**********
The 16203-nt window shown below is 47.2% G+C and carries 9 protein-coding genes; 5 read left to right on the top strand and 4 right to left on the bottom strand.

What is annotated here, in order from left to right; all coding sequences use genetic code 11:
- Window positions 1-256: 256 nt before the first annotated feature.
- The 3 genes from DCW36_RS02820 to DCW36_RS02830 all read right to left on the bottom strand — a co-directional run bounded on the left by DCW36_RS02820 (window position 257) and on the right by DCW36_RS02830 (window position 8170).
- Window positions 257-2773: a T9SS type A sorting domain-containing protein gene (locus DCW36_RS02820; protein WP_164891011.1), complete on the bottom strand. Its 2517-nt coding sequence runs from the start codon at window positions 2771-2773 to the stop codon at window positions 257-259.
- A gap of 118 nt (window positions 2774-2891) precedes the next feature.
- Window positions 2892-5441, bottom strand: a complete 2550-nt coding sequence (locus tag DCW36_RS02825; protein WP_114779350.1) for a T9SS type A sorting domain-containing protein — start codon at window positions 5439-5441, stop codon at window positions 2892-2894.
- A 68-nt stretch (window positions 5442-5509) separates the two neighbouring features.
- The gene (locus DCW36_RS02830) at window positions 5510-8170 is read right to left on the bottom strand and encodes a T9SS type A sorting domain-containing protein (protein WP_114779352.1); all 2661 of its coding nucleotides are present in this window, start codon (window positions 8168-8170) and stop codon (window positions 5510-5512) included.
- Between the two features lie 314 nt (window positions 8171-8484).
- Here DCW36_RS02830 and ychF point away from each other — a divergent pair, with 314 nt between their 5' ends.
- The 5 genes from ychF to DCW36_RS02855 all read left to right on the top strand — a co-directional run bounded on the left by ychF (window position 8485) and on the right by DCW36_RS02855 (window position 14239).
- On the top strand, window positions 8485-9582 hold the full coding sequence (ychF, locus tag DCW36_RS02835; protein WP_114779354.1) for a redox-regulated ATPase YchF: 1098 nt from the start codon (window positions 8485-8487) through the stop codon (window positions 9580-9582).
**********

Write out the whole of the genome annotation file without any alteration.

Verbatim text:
The 16203-nt window shown below is 47.2% G+C and carries 9 protein-coding genes; 5 read left to right on the top strand and 4 right to left on the bottom strand.

What is annotated here, in order from left to right; all coding sequences use genetic code 11:
- Window positions 1-256: 256 nt before the first annotated feature.
- The 3 genes from DCW36_RS02820 to DCW36_RS02830 all read right to left on the bottom strand — a co-directional run bounded on the left by DCW36_RS02820 (window position 257) and on the right by DCW36_RS02830 (window position 8170).
- Window positions 257-2773: a T9SS type A sorting domain-containing protein gene (locus DCW36_RS02820; protein WP_164891011.1), complete on the bottom strand. Its 2517-nt coding sequence runs from the start codon at window positions 2771-2773 to the stop codon at window positions 257-259.
- A gap of 118 nt (window positions 2774-2891) precedes the next feature.
- Window positions 2892-5441, bottom strand: a complete 2550-nt coding sequence (locus tag DCW36_RS02825; protein WP_114779350.1) for a T9SS type A sorting domain-containing protein — start codon at window positions 5439-5441, stop codon at window positions 2892-2894.
- A 68-nt stretch (window positions 5442-5509) separates the two neighbouring features.
- The gene (locus DCW36_RS02830) at window positions 5510-8170 is read right to left on the bottom strand and encodes a T9SS type A sorting domain-containing protein (protein WP_114779352.1); all 2661 of its coding nucleotides are present in this window, start codon (window positions 8168-8170) and stop codon (window positions 5510-5512) included.
- Between the two features lie 314 nt (window positions 8171-8484).
- Here DCW36_RS02830 and ychF point away from each other — a divergent pair, with 314 nt between their 5' ends.
- The 5 genes from ychF to DCW36_RS02855 all read left to right on the top strand — a co-directional run bounded on the left by ychF (window position 8485) and on the right by DCW36_RS02855 (window position 14239).
- On the top strand, window positions 8485-9582 hold the full coding sequence (ychF, locus tag DCW36_RS02835; protein WP_114779354.1) for a redox-regulated ATPase YchF: 1098 nt from the start codon (window positions 8485-8487) through the stop codon (window positions 9580-9582).